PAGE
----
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Against the Current
Bewdley, Ontario 1904
A sharp knock disturbs my morning mending. The messenger at my door asks, “Mrs. Hubbard?” I nod, heart pounding, and accept the telegram he holds out. Telegrams are as rare as hen’s teeth around here, and just as alarming. The flimsy piece of paper trembles in my shaking hands as I read 10 words that change my life:
Mr. Hubbard died October 18, in the interior of Labrador.
Freezing water fills our canoe, soaks through my wool stockings and steals my breath. I bail as fast as I can and ask myself how I, Mina Benson Hubbard, teacher, nurse and widow, came to be on this adventure through the most remote and unknown part of Newfoundland, the Labrador Peninsula.
“We’re fine now, Mrs. Hubbard. You can stop bailing.” The voice of our Cree-Scots lead guide, George, floats forward from the stern of our canoe, letting me know that we have successfully run the rapids, and that I can rest. I pick up my expedition journal and keep on with my map of the shoreline. As I sketch in bogs and channels, sandbars and cliffs, my mind drifts back to the birth of this journey. As with everything in my world back then, it all began with dear Leonidas Hubbard.
I remember that particular evening, my husband’s face shining with joy at the dinner table. “I can begin my Labrador expedition!” he crowed.
“Wonderful!” I said. “When do we leave?” We had, after all, planned and travelled together on every canoeing and hiking trip his work as a writer for an outdoor magazine required. I could see no reason to stay home for his most exciting journey so far. But my Leon took a different view.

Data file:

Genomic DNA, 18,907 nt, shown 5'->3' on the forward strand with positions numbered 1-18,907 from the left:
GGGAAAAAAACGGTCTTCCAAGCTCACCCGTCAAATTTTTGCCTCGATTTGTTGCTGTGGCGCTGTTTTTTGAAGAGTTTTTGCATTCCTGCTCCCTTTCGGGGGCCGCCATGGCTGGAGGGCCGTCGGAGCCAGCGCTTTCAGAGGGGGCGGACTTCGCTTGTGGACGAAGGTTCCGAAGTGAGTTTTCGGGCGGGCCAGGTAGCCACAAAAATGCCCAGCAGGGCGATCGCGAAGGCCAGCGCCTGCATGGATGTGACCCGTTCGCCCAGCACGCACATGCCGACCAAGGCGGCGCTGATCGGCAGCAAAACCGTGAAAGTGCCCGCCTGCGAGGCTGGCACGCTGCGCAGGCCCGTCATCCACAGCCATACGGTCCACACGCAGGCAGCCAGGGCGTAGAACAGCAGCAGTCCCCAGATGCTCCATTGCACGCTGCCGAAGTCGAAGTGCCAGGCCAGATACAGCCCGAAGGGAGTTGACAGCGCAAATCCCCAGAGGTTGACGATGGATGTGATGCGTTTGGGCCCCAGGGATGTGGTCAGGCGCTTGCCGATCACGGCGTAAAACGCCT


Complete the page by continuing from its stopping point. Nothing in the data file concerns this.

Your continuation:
“This is a man’s trip, Mina, through a land of no mercy! There will be hardships, rough living, even brushes with death! I couldn’t live with myself if anything were to happen to you.”
Who knew, at the time, that death would not brush by Leon, but take him? George, who was also the guide on Leon’s trip, came to visit me. He told me the sad story of their trip, his big shoulders shaking with grief as he spoke.
From the beginning, luck ran against their expedition. Leon’s team missed an important turn on the second day, and ended up not only lost, but off any known map. Days became weeks. Rations ran low and so did Leon’s strength.
Too weak to go any farther, Leon was left at camp while the other two men went to seek help. A 10-day blizzard slowed their return. By the time the rescue team reached the camp, Leon had gone to sleep in his tent and never awakened.
Leon’s dream of crossing the Labrador Peninsula by canoe is now my dream. If anyone should finish the Hubbard Expedition, it must be me, his partner. I vow to return to Labrador. There and then, I pick up Leon’s notes and get to work.
I plan to the smallest detail, pack extra everything, hire more guides. Live and learn, the old saying goes. I must learn from Leon’s mistakes so I may live.
June 27, 1905
We start our journey from the Hudson’s Bay post at the southernmost point of the Nascaupee River, our goal to canoe and hike overland more than 500 miles, up the peninsula to our final stop, Ungava Bay, in just two months.
Our time is short, but the days are long under the northern sun. Sunlight lasts for 20 hours before dimming, and our team uses every minute of it to paddle, portage, make and break camp, and last but not least, fulfil my personal mission to map this mysterious wilderness.